Sounds good, right? That should prevent some null reference exceptions! For example, while this code was perfectly fine before, now we get a compiler warning against each of these assignments:

Policy policy = null;
List<IPolicyUpgrader> policyUpgraders = null;
string name = null;
// [CS8600] Converting null literal or possible null value to non-nullable type.

Pretty cool… but we can ignore these warnings and ship to production anyway! What if we crank up the compiler settings all the way to 11 and treat all warnings as errors?

Now the game has changed again, as these assignments now fail the build. This is obviously much better than a warning, as it is physically stopping us from initialising our objects with a null.

It’s not a quick fix though; opting for these settings on even a small project may suddenly create quite a bit of work in order to get it compiling again. So what do we get for our efforts? How do non-nullable reference types address the 3 problems discussed above?

  • Returning null forces work on to our consumer: The compiler is now preventing us from returning null at design time, so that solves that issue.
  • The method signature is dishonest: We are now forced to return something that matches the signature of our method, so that’s not a problem anymore.
  • Reading code takes time and delays us from our goal: Let’s look at our original example again…
public User LookupUserByEmail(string email)

This looks like exactly the same code that we saw before, but now that our reference types are all non-nullable we know a little bit more information: Given an email address that should not be null, it returns a User object, which also should not be null. That’s a little more expressive than it was.

But we still can’t infer what happens when a match for our requested user can’t be found, so we still need to look at the implementation and read the code to figure this out.

There is also the slightly disappointing use of the word should. While non-nullable reference types prevent us from initialising our objects and returning null from our functions at design time, it does not actually prevent them from containing null at run time.

For example, the following test will fail even though Policy is non-nullable, because the value of p is null:

So while this means we can’t delete all of our null checking code just yet, it’s still well worth turning on this feature in order to reduce the chances of a null reference exception, and express our intent a teeny wee bit more.

Anything else we could Try?

We could use the TryGet pattern: whereby our function returns a tuple of (bool, T) with the boolean flag indicating if the function was successful or not, and T will either contain a result or a null. Let’s have a look at how this might look if we refactor our earlier example:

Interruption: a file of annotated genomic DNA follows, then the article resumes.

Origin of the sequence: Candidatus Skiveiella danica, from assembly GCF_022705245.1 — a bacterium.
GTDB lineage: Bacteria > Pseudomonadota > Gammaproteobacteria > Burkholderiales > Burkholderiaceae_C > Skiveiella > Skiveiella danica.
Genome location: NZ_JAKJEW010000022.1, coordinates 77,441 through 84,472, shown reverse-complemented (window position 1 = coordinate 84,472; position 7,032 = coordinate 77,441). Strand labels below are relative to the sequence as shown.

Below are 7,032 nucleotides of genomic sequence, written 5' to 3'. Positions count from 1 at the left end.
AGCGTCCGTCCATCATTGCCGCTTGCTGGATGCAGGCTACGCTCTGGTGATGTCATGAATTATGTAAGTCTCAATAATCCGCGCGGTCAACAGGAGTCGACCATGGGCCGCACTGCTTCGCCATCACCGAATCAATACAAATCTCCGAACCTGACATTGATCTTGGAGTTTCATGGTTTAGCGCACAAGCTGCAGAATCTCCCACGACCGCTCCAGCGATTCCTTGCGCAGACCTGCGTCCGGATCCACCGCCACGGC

This pattern is often implemented using out params…

What does this give us? Our method name has changed very subtly to indicate that this may or may not succeed with the inclusion of the word Try. This is slightly more expressive to us humans, as it provides a small hint of the possibility of failure, but it means nothing to the compiler, and therefore does nothing to force a change in the consumer’s behaviour.

The return type does go a little bit further though: as we are now returning a tuple (a value type: aka a struct) we now know that we can never receive a null response, and we have made our code less prone to error in that regard.

Our consumers can now check the boolean success flag to determine if it is safe or not to access the result. This is, however, a check that the consumer needs to opt into: they can choose to skip the safety check and access the result anyway, which may or may not be null:

var (_, policyUpgrader) = TryFindUpdater(1, 2);policyUpgrader.UpgradePolicy(policy);

The TryGet pattern is a step in the right direction, but we can go a little further.

We could throw!

I’ve been avoiding the elephant in the room. We could obviously avoid returning null by throwing an Exception instead. But this is a post about reducing null reference exceptions, so it seems a little odd to replace one type of exception with another. That feels a little like massaging the numbers to me!

Throwing Exceptions also has the side affect of making our methods dishonest and forces work onto our consumers in a similar way to returning null, so this isn’t solving all the issues we set out to fix.

For the purposes of this discussion I will continue to avoid throwing exceptions.

What more can we do?